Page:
Victim precipitation, a theory that analyzes how a victim’s interaction with an offender may contribute to the crime being committed, was presented in Wolfgang’s classic 1957 publication that focused on homicide. This work was followed by a very controversial 1968 publication titled “Victim-Precipitated Forcible Rape,” which included a ‘blaming the victim’ perspective that was met with a major backlash. At about the same time, more women entered the field and the availability of data and analytic power increased.
Since that time, victimology has grown into a major field of research with an increasingly diverse group of researchers.
What do you think are some of the most common misconceptions about victimology?
Many people working in the field have made a lot of important strides for victims, but we have still have a really, really long way to go. Consider sexual violence. Too often even today, the criminal justice system doesn’t treat victims well, so victims — especially sexual assault victims — don’t go forward with their case, or they stop cooperating. Too often, it is still the case that victims of sexual violence have to prove that they didn’t want to be violently victimized.
That reality is evident to others as well. There’s a saying about sexual assault cases among prosecutors: You must first acquit the victim before you can convict the offender. This must change.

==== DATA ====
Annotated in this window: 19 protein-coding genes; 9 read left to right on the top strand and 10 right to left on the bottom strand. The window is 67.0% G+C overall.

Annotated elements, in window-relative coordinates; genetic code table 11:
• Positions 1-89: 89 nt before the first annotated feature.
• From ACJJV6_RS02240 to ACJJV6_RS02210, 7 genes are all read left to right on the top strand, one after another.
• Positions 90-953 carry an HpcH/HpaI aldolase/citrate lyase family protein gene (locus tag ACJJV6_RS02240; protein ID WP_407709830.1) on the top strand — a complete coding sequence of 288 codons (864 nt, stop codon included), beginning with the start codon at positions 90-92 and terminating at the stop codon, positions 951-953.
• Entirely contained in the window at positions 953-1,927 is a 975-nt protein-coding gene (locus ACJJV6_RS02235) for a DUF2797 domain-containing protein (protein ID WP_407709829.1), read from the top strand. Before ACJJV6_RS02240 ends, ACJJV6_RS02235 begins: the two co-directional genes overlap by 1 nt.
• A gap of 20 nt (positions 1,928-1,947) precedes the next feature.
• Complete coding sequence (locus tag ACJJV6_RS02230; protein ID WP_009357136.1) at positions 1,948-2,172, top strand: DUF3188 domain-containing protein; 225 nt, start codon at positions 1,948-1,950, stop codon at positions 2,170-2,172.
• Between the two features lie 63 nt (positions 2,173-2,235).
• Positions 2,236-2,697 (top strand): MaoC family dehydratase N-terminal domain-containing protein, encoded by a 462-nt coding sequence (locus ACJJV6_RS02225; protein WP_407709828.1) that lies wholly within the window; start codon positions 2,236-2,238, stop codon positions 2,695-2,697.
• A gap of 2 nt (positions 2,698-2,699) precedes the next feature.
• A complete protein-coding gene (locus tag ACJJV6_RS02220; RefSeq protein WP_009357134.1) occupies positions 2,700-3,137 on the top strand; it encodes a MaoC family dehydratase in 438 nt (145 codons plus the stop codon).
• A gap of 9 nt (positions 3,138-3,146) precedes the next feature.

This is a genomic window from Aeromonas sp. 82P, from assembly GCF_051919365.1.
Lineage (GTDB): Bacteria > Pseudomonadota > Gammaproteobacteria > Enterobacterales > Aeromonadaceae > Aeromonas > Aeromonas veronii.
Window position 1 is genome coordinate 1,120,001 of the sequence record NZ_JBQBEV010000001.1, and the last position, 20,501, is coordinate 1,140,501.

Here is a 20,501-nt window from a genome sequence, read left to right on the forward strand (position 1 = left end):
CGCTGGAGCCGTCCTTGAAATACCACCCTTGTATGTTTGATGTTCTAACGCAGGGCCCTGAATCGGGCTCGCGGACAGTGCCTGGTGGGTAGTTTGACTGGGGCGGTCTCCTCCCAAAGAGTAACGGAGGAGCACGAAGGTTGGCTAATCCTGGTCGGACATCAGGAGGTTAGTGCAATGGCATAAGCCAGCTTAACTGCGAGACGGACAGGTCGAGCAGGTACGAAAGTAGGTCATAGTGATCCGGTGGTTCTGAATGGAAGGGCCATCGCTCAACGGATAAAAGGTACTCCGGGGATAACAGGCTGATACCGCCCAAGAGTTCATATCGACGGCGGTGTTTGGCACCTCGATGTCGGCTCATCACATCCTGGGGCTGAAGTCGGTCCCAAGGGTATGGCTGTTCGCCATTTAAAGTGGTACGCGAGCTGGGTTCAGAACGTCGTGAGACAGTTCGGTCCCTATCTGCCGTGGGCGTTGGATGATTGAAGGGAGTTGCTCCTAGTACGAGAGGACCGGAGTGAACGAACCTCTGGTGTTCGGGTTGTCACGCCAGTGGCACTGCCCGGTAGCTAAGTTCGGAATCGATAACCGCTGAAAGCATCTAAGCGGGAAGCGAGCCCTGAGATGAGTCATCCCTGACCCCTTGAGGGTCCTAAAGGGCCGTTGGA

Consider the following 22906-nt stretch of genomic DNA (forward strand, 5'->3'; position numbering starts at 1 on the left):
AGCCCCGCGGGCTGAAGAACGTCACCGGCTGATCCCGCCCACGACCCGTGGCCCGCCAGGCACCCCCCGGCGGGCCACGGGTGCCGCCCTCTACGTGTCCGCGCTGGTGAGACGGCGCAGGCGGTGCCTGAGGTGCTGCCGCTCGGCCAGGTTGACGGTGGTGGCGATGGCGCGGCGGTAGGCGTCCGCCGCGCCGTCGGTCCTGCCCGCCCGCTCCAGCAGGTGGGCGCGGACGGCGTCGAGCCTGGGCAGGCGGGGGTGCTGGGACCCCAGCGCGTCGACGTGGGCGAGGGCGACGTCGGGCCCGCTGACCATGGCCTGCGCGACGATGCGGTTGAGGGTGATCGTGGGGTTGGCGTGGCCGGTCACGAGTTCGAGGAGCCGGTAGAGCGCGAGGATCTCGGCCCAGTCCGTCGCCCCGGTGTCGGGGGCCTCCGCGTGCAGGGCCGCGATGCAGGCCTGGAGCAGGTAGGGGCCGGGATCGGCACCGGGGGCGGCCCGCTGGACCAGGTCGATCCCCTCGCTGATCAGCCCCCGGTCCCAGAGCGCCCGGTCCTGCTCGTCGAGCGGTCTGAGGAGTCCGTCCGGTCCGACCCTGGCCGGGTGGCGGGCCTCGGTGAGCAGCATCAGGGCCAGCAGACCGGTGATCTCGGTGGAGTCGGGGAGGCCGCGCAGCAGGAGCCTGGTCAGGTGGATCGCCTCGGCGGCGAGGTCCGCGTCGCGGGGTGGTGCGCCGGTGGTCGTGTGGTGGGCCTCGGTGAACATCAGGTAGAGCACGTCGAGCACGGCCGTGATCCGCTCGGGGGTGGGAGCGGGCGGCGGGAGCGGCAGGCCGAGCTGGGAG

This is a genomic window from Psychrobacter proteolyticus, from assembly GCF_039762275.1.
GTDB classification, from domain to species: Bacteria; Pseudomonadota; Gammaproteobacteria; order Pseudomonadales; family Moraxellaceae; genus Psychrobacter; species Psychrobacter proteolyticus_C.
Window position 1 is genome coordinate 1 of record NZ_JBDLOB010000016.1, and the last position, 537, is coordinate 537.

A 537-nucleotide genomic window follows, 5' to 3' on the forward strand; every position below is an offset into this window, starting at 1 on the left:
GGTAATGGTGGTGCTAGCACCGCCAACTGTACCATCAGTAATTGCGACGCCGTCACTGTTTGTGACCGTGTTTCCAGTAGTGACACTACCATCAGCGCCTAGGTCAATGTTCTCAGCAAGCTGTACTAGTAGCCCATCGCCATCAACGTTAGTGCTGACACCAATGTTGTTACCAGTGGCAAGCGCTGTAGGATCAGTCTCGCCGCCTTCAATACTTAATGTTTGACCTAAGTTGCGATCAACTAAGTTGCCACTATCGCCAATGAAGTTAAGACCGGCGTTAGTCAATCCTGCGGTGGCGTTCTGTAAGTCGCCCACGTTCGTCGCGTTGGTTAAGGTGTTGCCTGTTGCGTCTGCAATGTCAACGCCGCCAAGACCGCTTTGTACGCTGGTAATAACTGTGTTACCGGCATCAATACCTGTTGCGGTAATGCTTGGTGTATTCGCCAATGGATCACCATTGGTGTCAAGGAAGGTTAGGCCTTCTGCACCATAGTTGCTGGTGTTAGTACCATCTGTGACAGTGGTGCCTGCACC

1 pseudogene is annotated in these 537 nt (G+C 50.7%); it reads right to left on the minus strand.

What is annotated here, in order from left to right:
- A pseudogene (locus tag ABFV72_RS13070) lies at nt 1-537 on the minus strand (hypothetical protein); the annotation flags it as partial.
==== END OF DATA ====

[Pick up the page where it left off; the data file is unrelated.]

Improvement is needed in the perceptions found in the general public as well. I still hear people say that there’s an inordinate amount of false reporting of rape and sexual assault, and that’s just not true. There’s no more false reporting of rape and sexual violence than there is of other major crimes. These societal perceptions must change.
Happily, there is some evidence of improvement. Many people were appalled by the paltry three-month sentence that Brock Turner, the Stanford rapist, received, but as a victimologist I was thrilled that he was convicted and sentenced at all. It actually gave me some hope that things are getting better for victims of violence. We still have a long way to go, though.